Sometime this summer, the Senate will have a debate over an energy bill. What kind of energy bill? That's still the unanswered question. But the timing, at least, is propitious: After all, 2010 is shaping up to be the hottest year on record, and the summer months should be particularly unpleasant. And studies have shown that people are, predictably, far more receptive to talking about global warming during the sweltering heat than during the winter months. Weather isn't the same as climate, obviously, but these two things get confused all the time.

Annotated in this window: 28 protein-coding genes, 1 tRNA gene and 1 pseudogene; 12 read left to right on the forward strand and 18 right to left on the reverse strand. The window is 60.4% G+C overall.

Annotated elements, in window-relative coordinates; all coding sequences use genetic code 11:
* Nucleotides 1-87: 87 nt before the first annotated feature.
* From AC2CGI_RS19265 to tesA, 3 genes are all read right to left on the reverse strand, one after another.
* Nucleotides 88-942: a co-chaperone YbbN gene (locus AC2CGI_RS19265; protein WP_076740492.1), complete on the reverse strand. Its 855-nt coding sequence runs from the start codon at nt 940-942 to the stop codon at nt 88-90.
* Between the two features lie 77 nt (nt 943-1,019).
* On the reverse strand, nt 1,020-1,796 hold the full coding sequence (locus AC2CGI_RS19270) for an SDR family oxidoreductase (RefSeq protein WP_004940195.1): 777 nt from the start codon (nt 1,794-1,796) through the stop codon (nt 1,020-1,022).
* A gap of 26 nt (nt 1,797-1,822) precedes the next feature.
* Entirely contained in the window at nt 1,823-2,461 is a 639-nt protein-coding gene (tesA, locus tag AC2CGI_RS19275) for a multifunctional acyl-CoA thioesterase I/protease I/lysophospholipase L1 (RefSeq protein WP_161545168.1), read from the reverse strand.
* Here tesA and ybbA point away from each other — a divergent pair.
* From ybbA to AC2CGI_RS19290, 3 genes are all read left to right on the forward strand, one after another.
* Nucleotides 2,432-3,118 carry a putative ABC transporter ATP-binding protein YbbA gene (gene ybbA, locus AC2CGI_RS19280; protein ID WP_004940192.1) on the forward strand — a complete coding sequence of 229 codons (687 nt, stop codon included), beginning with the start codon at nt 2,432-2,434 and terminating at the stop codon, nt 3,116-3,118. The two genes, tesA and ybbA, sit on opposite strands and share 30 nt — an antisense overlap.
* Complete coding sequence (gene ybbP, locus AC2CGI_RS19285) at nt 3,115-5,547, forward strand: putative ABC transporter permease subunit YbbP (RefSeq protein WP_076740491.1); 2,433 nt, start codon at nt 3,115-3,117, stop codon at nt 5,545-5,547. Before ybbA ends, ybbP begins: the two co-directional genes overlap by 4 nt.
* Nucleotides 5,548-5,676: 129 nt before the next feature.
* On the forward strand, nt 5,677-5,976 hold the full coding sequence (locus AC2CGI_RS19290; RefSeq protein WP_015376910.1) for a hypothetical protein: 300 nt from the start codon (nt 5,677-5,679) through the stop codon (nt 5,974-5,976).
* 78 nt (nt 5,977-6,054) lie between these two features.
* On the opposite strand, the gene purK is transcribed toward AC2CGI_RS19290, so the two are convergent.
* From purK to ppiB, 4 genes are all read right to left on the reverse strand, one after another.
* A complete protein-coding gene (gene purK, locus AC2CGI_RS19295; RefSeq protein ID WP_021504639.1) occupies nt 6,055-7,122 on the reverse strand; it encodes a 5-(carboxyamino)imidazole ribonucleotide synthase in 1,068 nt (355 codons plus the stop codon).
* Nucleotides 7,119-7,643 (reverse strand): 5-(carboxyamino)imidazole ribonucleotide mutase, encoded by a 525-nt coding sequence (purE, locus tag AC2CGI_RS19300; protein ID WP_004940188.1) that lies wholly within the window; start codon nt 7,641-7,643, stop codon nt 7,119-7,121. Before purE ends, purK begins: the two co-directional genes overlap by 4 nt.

And speaking of which, here's a new twist on that whole linkage, via Tom Laskawy. At a recent conference in Oslo, NOAA scientist James Overland explained that the "warmer Arctic climate is influencing the air pressure at the North Pole and shifting wind patterns on our planet." That means "we can expect more cold and snowy winters in Europe, eastern Asia, and eastern North America." Basically, this covers all the places on the globe where big decisions on energy and climate will get made. And you can imagine how hard it'll be to craft sensible policy when snowstorms are becoming increasingly common in these areas.